I’m not impressed until the laser is followed by an instantaneous long-range launch of an airborne super-bionic Great White to eat survivors.

      1. avatar LifeSavor says:

        Dave in PTC,

        You sir, have a future with the DOD or their contractors!! Imagination is a prerequisite for invention and your imagination is of the first order!

      2. avatar Klaus Von Schmitto says:

        You know they actually crossed a walking catfish with a great white in the 60’s right?

        1. avatar LifeSavor says:

          Klaus,

          And???

        2. avatar M says:

          And it gave birth to Kathy Griffin

        3. avatar Model 31 says:

          Otherwise known as Grendel’s mother.

        4. avatar jwm says:

          And it starred in half a dozen Roger Corman movies.

      3. avatar JW says:

        Shouldn’t the laser beam be mounted on the shark?

    2. avatar riley says:

      just a construction accident. We’re trained to go in there and save lives, and the first thing you do is check for vital signs.”

      The session was videotaped, Massey said. When the Marines learned this, they confiscated the tape. Marine commanders at Quantico later denied the statements attributed to the sergeant by Massey. They even denied to Owens that such a briefing occurred. But the landing of the CH-46 at the ball field was big enough news in the rural community to make the local paper.

      As Owens continued for the next three years to compile information about the incident, other discrepancies were noted. The official crash reports said the helicopter skidded only a foot after hitting the ground. But Owens measured skid marks 11 feet long. Barkley’s autopsy report incorrectly indicates his left femur was broken. Owens saw the compound fracture, but it was in Barkley’s right thigh.

      Based on various ground radars, the crash reports include tables and graphs indicating the helicopter’s airspeed, direction and position at given times over specific coordinates. But they fail to coincide with reports from witnesses (who were never interviewed by government
      investigators) who reported the aircraft at a much lower altitude, much lower speed and different flight path.

      The Marine Corps reported that three of the four rotor blades detached after the helicopter dipped into the trees. But the rotor attached to the aircraft was the only one showing impact marks. The three loose blades were located almost 50 yards away, without any impact marks, suggesting they came loose in the air, not from impact with trees.

      Lending credence to this theory is the detachment of one of two input modules, a drive-shaft assembly located between the engine and main transmission. Owens found it resting 124 feet from the wrecked aircraft, leaning against a tree. Yet the 140-pound, three-foot high drive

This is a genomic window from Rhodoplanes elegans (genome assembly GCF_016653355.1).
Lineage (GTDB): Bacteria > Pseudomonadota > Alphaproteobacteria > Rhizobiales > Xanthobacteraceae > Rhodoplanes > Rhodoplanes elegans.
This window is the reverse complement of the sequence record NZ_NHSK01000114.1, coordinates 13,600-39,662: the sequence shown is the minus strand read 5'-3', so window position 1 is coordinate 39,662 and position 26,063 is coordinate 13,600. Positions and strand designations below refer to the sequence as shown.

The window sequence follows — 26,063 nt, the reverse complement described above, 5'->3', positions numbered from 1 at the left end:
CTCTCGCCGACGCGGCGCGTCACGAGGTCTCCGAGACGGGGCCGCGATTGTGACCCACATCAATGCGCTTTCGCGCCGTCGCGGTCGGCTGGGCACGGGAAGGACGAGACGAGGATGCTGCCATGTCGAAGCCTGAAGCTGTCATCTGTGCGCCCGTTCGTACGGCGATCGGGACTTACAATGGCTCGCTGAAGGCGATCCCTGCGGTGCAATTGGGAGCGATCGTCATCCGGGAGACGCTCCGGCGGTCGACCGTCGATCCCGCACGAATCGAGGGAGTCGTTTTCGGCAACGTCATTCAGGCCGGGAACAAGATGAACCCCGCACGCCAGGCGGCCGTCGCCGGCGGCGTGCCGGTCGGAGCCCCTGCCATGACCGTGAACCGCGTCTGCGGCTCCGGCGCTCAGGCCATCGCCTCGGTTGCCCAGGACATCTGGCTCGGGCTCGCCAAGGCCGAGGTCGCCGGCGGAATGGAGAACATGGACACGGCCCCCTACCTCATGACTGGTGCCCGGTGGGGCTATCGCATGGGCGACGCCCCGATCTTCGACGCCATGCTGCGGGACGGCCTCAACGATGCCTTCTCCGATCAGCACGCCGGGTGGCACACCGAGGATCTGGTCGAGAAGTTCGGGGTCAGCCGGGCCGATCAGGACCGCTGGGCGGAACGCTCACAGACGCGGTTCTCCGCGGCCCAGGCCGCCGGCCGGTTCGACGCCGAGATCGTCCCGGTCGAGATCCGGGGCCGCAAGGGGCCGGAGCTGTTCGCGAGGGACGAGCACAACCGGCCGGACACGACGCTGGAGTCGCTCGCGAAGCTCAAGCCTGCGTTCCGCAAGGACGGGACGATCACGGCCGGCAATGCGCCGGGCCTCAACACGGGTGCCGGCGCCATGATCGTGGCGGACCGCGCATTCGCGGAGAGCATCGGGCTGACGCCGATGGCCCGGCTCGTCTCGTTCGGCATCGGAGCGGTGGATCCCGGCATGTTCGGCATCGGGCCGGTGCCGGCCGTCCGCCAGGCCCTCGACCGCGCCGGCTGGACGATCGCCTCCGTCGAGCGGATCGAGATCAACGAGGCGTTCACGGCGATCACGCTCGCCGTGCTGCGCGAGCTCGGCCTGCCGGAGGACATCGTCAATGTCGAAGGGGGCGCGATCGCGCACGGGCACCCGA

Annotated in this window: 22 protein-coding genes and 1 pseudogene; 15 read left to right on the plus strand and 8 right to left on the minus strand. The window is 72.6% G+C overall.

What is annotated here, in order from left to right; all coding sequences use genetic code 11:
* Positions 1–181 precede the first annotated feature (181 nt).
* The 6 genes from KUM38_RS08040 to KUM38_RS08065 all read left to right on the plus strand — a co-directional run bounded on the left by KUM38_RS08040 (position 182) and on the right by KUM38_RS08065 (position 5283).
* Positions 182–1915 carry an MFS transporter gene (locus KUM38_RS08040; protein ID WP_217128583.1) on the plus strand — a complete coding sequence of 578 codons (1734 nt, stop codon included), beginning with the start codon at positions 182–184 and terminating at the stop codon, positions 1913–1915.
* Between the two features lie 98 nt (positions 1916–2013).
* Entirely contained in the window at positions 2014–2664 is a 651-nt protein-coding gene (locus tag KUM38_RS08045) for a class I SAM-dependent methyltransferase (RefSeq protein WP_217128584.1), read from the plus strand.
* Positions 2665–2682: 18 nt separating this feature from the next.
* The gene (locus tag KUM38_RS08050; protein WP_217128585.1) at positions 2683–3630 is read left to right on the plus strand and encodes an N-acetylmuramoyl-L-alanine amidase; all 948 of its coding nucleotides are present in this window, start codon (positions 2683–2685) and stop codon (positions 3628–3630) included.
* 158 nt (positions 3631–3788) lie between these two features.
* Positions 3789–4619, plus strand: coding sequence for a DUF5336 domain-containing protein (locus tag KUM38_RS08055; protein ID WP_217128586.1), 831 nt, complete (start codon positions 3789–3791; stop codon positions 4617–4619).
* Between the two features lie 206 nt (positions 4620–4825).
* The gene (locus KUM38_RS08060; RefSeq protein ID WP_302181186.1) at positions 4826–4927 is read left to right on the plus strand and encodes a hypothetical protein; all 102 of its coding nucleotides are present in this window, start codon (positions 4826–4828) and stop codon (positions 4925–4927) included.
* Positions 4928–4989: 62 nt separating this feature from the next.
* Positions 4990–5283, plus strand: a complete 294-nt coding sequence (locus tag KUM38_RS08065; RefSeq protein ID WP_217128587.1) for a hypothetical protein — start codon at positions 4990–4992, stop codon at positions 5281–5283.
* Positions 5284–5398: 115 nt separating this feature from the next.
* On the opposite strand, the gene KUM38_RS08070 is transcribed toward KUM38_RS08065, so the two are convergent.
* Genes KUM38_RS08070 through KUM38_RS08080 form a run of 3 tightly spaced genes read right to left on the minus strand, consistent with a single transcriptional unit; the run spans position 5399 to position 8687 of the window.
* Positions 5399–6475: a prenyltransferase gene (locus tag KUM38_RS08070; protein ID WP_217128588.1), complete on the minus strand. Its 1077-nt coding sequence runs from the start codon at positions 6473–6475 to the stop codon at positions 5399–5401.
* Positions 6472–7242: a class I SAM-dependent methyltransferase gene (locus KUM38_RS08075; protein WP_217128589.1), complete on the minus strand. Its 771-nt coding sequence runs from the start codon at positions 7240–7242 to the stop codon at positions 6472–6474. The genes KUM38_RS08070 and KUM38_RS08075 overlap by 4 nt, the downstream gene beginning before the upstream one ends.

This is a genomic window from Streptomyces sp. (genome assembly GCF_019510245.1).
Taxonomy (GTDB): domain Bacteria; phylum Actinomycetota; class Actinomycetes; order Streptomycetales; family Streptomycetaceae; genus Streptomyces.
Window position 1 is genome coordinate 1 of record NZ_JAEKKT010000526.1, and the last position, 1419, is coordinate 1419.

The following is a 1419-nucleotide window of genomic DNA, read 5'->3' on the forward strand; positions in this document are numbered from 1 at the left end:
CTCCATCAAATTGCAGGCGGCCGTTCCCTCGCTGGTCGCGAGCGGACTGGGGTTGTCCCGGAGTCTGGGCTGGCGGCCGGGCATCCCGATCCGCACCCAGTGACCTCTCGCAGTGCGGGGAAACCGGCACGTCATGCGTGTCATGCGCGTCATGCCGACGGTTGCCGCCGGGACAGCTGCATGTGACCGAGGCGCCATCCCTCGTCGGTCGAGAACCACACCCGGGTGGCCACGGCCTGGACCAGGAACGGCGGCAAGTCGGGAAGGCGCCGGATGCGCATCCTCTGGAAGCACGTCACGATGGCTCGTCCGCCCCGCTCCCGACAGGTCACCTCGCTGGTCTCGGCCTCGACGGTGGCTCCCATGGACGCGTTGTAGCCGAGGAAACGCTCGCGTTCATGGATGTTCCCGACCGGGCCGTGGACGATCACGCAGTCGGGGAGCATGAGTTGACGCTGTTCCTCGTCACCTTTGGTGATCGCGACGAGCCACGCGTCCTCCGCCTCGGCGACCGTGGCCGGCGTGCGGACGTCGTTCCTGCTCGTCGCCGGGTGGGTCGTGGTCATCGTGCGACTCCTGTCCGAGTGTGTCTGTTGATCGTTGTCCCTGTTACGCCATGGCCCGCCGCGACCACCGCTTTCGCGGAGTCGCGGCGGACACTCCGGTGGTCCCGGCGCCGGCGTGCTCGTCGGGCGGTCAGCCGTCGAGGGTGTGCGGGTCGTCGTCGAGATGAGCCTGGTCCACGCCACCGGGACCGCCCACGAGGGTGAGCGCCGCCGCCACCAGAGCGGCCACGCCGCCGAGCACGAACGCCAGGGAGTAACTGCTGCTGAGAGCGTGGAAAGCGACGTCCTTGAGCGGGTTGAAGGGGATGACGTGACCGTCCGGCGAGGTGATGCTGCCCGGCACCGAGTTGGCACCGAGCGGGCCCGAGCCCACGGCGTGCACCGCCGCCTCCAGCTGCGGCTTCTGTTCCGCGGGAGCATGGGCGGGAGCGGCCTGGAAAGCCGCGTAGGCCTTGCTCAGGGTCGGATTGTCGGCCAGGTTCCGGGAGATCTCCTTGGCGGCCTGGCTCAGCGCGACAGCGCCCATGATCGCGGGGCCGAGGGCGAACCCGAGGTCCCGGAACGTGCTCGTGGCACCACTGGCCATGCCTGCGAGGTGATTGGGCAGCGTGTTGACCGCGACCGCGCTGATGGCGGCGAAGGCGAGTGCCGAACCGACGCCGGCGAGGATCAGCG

assembly a key engine component does not show up on the official crash scene diagram. Owens thinks it was omitted because it would suggest a crash scenario inconsistent with official conclusions.

      Crash reports said the dead crewmen were cut out of their seats. Owens said Barkley was on the ground, and that his seat was destroyed. Another mystery: The Marine Corps said Barkley was the pilot. But Owens said he had been in the copilot’s seat. The man Owens found in the command seat was the co-pilot, Capt. Scott J. Reynolds, 33, of Wasau, Wisconsin, a Persian Gulf War veteran and a pilot since 1987. Another crewman not in his seat was Staff Sergeant Brian D. Haney, 32, of North Ridgeville, Ohio. He flew that day as a quality-assurance specialist, the Marine Corps said. Haney had flown with President George Bush to Europe, across the country in the last presidential campaign and with the Bush family on weekend getaways to Camp David.

      One witness who saw the helicopter fly over in the last few minutes before the crash described seeing someone standing in the open crew door, like he was about to jump. Another witness “saw a subject hanging out of the aircraft yelling before it went down,” a local 911 log noted. Another witness, a woman, said the helicopter barely cleared electrical power lines at a location where the crash report puts its altitude as about 1,600 feet.

      The person standing in the crew door likely was Haney. Both his legs had severe compound fractures, consistent with injuries sustained by someone who was standing up when the helicopter crashed. The fourth crash victim was Marine Sergeant Timothy D. Sabel, 27, of Ripon, Wisconsin. A Marine since 1984, Sabel was among 38 people on a transport helicopter that crashed in South Korea in 1989. Only 16 survived. Sabel spent a month in the hospital and a year of convalescence before he was fit for duty. He then became a crew chief on a CH-53D. He had been assigned as a crew chief to HMX-1 only three months before his death. Sabel was the only person aboard who was a regular crew member on that particular aircraft.

      Fall Guys

      The official cause of the crash, according to the Marines, was the improper installation of a load demand spindle (LDS) cable collar, a small roll pin.

      “It’s like linkage in a car,” Owens explained. “If you put it in the right way, the helicopter flies. If you put it in the wrong way, it doesn’t fly. There’s one of these on each side of the engine. Two experts that I talked to at Sikorsky [the company that designed and builds Black Hawks] said if it had been at improper installation, it would have happened instantaneously and the helicopter would not take off.”